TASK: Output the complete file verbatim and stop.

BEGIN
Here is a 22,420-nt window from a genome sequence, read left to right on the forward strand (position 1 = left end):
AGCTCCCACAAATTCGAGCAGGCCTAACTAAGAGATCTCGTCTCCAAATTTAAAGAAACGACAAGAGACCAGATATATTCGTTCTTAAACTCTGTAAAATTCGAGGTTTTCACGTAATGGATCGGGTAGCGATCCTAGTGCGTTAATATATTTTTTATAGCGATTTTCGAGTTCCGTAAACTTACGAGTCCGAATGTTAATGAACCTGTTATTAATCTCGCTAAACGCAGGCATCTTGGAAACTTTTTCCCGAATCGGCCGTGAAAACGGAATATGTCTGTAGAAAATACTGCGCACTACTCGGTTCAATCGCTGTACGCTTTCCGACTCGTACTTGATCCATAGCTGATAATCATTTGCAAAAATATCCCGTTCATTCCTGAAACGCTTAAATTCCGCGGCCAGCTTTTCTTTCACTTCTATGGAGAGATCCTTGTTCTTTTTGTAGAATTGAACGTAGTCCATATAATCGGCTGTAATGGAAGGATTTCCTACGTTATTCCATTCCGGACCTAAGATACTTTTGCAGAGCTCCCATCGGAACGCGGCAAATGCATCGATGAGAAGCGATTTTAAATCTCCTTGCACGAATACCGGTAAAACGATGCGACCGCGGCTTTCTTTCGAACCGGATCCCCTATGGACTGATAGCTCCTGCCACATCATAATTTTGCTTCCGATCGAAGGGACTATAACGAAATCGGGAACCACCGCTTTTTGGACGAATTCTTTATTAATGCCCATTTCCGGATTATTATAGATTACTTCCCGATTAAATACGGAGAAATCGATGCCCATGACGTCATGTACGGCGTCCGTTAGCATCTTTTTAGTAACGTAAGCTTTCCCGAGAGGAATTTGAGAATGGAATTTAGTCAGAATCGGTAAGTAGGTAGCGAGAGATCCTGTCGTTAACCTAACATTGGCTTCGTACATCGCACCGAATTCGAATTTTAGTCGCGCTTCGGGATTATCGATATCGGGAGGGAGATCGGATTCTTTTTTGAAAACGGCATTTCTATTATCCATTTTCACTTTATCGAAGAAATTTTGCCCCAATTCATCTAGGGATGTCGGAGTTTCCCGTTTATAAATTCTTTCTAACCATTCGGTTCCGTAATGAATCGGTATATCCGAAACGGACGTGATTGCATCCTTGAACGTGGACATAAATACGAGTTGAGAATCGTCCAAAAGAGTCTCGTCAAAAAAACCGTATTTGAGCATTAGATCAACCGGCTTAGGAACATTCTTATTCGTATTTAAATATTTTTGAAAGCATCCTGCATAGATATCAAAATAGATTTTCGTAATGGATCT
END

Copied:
Here is a 22,420-nt window from a genome sequence, read left to right on the forward strand (position 1 = left end):
AGCTCCCACAAATTCGAGCAGGCCTAACTAAGAGATCTCGTCTCCAAATTTAAAGAAACGACAAGAGACCAGATATATTCGTTCTTAAACTCTGTAAAATTCGAGGTTTTCACGTAATGGATCGGGTAGCGATCCTAGTGCGTTAATATATTTTTTATAGCGATTTTCGAGTTCCGTAAACTTACGAGTCCGAATGTTAATGAACCTGTTATTAATCTCGCTAAACGCAGGCATCTTGGAAACTTTTTCCCGAATCGGCCGTGAAAACGGAATATGTCTGTAGAAAATACTGCGCACTACTCGGTTCAATCGCTGTACGCTTTCCGACTCGTACTTGATCCATAGCTGATAATCATTTGCAAAAATATCCCGTTCATTCCTGAAACGCTTAAATTCCGCGGCCAGCTTTTCTTTCACTTCTATGGAGAGATCCTTGTTCTTTTTGTAGAATTGAACGTAGTCCATATAATCGGCTGTAATGGAAGGATTTCCTACGTTATTCCATTCCGGACCTAAGATACTTTTGCAGAGCTCCCATCGGAACGCGGCAAATGCATCGATGAGAAGCGATTTTAAATCTCCTTGCACGAATACCGGTAAAACGATGCGACCGCGGCTTTCTTTCGAACCGGATCCCCTATGGACTGATAGCTCCTGCCACATCATAATTTTGCTTCCGATCGAAGGGACTATAACGAAATCGGGAACCACCGCTTTTTGGACGAATTCTTTATTAATGCCCATTTCCGGATTATTATAGATTACTTCCCGATTAAATACGGAGAAATCGATGCCCATGACGTCATGTACGGCGTCCGTTAGCATCTTTTTAGTAACGTAAGCTTTCCCGAGAGGAATTTGAGAATGGAATTTAGTCAGAATCGGTAAGTAGGTAGCGAGAGATCCTGTCGTTAACCTAACATTGGCTTCGTACATCGCACCGAATTCGAATTTTAGTCGCGCTTCGGGATTATCGATATCGGGAGGGAGATCGGATTCTTTTTTGAAAACGGCATTTCTATTATCCATTTTCACTTTATCGAAGAAATTTTGCCCCAATTCATCTAGGGATGTCGGAGTTTCCCGTTTATAAATTCTTTCTAACCATTCGGTTCCGTAATGAATCGGTATATCCGAAACGGACGTGATTGCATCCTTGAACGTGGACATAAATACGAGTTGAGAATCGTCCAAAAGAGTCTCGTCAAAAAAACCGTATTTGAGCATTAGATCAACCGGCTTAGGAACATTCTTATTCGTATTTAAATATTTTTGAAAGCATCCTGCATAGATATCAAAATAGATTTTCGTAATGGATCT